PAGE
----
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I Ain’t Mad at Ya
Omar Broomfield aka Hulk
Published by Tangent Books and Reggae Archive Records, ‘I Ain’t Mad at Ya’ by Owen Broomfield (aka Hulk) is a document of the social, cultural and political realities of growing up in the 60’s/70’s, as a black youth on the Aston/Handsworth border.
Owen exposes the issues faced by the black, predominately African-Caribbean, community and the daily racism they faced in school, on the streets and in the workplace. He then takes us through his seminal years of growing up, from the physical fights with white racists to the battle of wills with teachers and sports coaches. But the book really comes into its own when Owen writes about his three constant companions and passions: sport, music and his family.
Owen excelled at a number of sports and could have been a professional basketball player if fate (and a rehearsal) hadn’t interfered. Instead he turned to music, which came naturally to him, and for a few fleeting years was part of an extraordinary movement in Birmingham’s and indeed the UK reggae scene.
He vividly brings to life some of the musicians, characters and hustlers of Handsworth and the venues where they plied their trade, giving a voice to these lost and hidden bands, encouraging the reader to discover them. As an added bonus, the discographies at the end of each chapter are incredibly deep and will offer even the most knowledgable reggae lover something to discover.
The books central theme is of Owen’s spiritual journey and of the love he shares for his mom Gladys, a formidable but loving presence through his life, Dad Hartnel, and brother Lewis as well as a dizzying cast of relatives.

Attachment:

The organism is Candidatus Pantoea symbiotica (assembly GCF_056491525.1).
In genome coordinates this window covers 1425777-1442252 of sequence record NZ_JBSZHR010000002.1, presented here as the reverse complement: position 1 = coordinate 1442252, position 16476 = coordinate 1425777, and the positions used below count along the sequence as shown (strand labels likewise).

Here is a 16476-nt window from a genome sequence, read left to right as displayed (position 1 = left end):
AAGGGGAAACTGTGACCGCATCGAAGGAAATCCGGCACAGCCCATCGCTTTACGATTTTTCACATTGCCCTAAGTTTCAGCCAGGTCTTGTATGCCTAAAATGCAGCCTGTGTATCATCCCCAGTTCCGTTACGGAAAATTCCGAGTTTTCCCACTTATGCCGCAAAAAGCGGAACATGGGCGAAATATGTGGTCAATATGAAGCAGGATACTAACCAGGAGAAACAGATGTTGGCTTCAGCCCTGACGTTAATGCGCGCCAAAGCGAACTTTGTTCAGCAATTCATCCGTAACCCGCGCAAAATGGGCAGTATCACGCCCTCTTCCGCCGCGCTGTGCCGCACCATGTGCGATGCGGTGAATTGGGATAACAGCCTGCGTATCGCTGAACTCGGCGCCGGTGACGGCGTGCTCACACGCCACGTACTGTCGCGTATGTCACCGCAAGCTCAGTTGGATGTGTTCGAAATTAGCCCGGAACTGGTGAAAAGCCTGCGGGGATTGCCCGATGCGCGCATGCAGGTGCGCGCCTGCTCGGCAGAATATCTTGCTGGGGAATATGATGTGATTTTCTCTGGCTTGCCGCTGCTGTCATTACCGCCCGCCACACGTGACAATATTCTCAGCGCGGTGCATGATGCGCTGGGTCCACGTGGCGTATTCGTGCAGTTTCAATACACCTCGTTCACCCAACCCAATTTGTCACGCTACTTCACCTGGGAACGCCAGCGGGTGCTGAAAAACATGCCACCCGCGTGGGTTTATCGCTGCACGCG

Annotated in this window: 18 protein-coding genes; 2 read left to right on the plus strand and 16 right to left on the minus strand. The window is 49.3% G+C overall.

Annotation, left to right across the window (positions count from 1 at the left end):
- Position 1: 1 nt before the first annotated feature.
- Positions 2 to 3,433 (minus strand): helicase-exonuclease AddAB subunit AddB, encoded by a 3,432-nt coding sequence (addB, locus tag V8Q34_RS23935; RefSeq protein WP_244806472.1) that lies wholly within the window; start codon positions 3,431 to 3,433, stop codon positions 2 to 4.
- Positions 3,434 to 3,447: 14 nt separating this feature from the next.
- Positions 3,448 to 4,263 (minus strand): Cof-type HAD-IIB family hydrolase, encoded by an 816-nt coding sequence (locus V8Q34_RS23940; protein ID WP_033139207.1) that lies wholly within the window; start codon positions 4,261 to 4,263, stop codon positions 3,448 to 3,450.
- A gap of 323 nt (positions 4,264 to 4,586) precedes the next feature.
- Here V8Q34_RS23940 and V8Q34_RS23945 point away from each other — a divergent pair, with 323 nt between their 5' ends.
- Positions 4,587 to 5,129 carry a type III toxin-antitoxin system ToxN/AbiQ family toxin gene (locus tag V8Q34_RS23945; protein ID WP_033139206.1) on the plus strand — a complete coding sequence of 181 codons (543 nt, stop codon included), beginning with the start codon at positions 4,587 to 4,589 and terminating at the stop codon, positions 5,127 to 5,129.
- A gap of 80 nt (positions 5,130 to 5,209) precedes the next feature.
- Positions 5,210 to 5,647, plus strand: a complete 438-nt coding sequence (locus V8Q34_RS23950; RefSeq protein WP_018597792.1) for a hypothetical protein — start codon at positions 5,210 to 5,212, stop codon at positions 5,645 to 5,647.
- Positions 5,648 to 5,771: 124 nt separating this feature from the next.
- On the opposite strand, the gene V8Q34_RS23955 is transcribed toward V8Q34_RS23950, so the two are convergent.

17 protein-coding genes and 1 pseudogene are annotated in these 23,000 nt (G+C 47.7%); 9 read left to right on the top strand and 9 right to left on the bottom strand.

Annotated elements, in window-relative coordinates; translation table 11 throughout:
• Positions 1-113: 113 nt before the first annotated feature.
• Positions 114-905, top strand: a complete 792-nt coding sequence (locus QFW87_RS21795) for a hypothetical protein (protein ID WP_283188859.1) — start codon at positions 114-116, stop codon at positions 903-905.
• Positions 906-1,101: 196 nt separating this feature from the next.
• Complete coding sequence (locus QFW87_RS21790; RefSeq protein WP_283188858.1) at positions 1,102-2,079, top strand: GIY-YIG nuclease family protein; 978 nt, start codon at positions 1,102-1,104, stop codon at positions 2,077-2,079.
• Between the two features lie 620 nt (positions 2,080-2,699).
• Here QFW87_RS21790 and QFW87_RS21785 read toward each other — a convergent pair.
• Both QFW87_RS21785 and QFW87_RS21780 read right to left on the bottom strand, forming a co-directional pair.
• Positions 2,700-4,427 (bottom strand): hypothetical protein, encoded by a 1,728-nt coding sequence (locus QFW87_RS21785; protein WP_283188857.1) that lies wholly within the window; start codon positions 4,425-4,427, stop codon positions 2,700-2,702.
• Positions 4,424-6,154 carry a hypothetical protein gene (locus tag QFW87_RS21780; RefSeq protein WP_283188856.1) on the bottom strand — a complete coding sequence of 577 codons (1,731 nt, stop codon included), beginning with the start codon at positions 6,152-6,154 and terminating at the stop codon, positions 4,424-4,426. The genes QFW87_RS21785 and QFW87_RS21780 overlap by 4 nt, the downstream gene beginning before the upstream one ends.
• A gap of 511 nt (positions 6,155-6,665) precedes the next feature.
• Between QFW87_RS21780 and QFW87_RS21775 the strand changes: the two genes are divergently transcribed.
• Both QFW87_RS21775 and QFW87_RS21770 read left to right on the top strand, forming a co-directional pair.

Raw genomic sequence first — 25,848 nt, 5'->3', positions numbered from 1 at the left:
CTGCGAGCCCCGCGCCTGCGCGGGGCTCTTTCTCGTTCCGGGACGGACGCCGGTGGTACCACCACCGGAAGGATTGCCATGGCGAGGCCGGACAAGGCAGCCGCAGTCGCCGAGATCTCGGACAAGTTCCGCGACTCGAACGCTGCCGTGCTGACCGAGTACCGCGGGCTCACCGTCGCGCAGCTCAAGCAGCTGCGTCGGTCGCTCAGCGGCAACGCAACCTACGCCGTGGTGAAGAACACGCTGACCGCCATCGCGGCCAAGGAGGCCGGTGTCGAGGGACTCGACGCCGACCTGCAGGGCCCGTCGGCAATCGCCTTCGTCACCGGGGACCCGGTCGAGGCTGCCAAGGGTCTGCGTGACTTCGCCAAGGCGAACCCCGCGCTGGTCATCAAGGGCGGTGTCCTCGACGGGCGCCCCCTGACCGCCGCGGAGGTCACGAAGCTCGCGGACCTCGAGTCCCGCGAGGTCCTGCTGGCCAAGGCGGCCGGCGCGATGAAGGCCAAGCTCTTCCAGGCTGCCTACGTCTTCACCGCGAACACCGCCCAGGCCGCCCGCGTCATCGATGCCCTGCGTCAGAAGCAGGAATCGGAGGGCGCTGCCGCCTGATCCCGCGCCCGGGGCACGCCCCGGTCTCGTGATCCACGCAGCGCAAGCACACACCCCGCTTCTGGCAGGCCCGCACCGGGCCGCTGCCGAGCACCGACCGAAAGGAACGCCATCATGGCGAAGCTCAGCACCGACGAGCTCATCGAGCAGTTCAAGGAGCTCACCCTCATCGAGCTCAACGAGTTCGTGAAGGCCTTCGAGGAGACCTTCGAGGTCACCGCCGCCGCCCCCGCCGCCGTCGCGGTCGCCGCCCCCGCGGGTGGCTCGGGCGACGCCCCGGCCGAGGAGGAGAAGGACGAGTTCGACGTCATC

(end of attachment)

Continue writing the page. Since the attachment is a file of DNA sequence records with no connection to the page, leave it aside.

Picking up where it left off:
‘I Ain’t Mad at Ya’ offers a rare insight into Birmingham’s black community and shines a light on the incredible amount of black music culture produced in the vibrant suburb of Handsworth and the role its musicians and entrepreneurs have played in shaping and influencing popular music in the UK.
Owen Broomfield aka Hulk brilliantly captures the reality of growing up in the vibrant black community of Handsworth and Aston in Birmingham in the 70s and 80s. Alongside his (mis) adventures we join Hulk on his journey to becoming a fully fledged musician with the reggae band Unity shaped in the youth discos, pulsating gospel services and the sounds systems of the blues he frequented. I Ain’t Mad At Ya offers a rare insight into Birmingham’s black community and shines a light on the incredible amount of black music culture produced in the vibrant suburb of Handsworth and the role its musicians and entrepreneurs have played in shaping and influencing popular music in the UK. A great read!
M Riley- Principal Investigator, The Black Music Research Unit, Media Art and Design, University of Westminster and ex Steel Pulse Vocalist